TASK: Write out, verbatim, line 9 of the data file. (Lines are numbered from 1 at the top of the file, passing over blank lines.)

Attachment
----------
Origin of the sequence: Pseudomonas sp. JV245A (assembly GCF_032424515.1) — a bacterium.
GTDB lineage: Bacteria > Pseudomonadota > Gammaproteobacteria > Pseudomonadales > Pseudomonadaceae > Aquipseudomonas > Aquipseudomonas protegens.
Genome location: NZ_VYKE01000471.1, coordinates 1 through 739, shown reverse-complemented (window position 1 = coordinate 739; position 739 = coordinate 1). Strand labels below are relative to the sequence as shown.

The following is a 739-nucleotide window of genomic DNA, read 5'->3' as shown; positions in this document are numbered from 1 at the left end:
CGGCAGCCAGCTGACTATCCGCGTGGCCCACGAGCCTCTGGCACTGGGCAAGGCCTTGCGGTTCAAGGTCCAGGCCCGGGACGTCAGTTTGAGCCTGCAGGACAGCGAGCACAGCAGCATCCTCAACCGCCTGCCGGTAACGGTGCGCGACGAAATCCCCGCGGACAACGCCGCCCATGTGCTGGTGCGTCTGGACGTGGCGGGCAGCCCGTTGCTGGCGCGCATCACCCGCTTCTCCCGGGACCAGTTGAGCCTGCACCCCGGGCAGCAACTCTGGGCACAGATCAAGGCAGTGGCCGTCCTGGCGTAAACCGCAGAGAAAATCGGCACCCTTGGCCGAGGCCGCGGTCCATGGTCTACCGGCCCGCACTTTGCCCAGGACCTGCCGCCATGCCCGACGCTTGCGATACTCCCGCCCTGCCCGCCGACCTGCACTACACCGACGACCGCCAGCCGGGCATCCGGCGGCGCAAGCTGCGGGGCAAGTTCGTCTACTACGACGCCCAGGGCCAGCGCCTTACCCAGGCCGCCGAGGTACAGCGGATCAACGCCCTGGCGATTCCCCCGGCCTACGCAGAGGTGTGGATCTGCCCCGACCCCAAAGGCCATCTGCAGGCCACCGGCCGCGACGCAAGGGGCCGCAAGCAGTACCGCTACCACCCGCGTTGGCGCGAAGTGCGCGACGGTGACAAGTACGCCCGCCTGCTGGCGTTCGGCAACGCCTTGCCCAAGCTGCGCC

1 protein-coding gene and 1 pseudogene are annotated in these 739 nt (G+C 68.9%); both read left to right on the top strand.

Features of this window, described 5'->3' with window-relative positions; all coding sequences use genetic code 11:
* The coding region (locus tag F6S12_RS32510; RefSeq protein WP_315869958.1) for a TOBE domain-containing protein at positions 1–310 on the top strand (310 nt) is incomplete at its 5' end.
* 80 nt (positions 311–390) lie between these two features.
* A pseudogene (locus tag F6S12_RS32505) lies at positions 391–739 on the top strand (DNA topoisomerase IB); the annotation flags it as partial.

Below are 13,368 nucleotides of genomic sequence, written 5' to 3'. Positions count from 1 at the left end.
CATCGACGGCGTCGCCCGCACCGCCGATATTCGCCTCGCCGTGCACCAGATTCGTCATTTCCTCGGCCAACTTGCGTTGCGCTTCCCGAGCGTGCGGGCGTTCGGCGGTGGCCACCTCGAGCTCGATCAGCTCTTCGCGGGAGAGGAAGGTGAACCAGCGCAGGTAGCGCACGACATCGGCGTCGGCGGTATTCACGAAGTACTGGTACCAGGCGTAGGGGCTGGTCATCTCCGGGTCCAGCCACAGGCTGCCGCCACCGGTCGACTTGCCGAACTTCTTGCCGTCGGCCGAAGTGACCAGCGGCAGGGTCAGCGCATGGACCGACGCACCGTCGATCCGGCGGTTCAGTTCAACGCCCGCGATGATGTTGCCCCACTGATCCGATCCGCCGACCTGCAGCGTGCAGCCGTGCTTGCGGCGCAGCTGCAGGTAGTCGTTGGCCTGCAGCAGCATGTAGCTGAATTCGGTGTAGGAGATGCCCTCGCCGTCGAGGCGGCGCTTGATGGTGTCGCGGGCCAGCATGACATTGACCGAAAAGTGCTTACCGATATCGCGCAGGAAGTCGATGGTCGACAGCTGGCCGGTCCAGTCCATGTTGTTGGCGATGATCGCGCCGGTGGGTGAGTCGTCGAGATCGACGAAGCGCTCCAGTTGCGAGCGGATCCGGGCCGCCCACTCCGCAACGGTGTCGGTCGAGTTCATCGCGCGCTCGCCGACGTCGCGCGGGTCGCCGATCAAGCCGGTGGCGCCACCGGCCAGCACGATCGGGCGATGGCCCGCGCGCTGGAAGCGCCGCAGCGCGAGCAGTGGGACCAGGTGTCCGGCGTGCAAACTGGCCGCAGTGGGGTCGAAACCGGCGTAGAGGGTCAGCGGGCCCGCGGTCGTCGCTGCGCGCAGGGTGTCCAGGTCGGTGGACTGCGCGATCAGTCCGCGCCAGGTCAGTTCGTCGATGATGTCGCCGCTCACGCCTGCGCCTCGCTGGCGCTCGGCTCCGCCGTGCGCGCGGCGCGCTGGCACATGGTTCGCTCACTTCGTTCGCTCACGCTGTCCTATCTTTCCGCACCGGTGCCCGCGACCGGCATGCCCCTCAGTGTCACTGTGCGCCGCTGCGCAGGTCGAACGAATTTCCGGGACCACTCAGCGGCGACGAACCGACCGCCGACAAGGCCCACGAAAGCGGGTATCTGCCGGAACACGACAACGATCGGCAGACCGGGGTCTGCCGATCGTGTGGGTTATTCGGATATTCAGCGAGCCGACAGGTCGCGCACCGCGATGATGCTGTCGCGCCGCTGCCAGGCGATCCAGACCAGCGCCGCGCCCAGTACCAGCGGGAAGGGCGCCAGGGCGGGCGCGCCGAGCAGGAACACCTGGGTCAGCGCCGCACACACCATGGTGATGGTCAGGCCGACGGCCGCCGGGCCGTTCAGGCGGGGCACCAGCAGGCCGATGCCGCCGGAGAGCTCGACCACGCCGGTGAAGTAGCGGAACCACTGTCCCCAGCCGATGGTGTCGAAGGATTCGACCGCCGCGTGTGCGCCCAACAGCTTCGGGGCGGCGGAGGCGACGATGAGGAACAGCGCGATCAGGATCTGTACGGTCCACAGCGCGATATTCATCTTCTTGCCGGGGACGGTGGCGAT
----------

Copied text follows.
* 80 nt (positions 311–390) lie between these two features.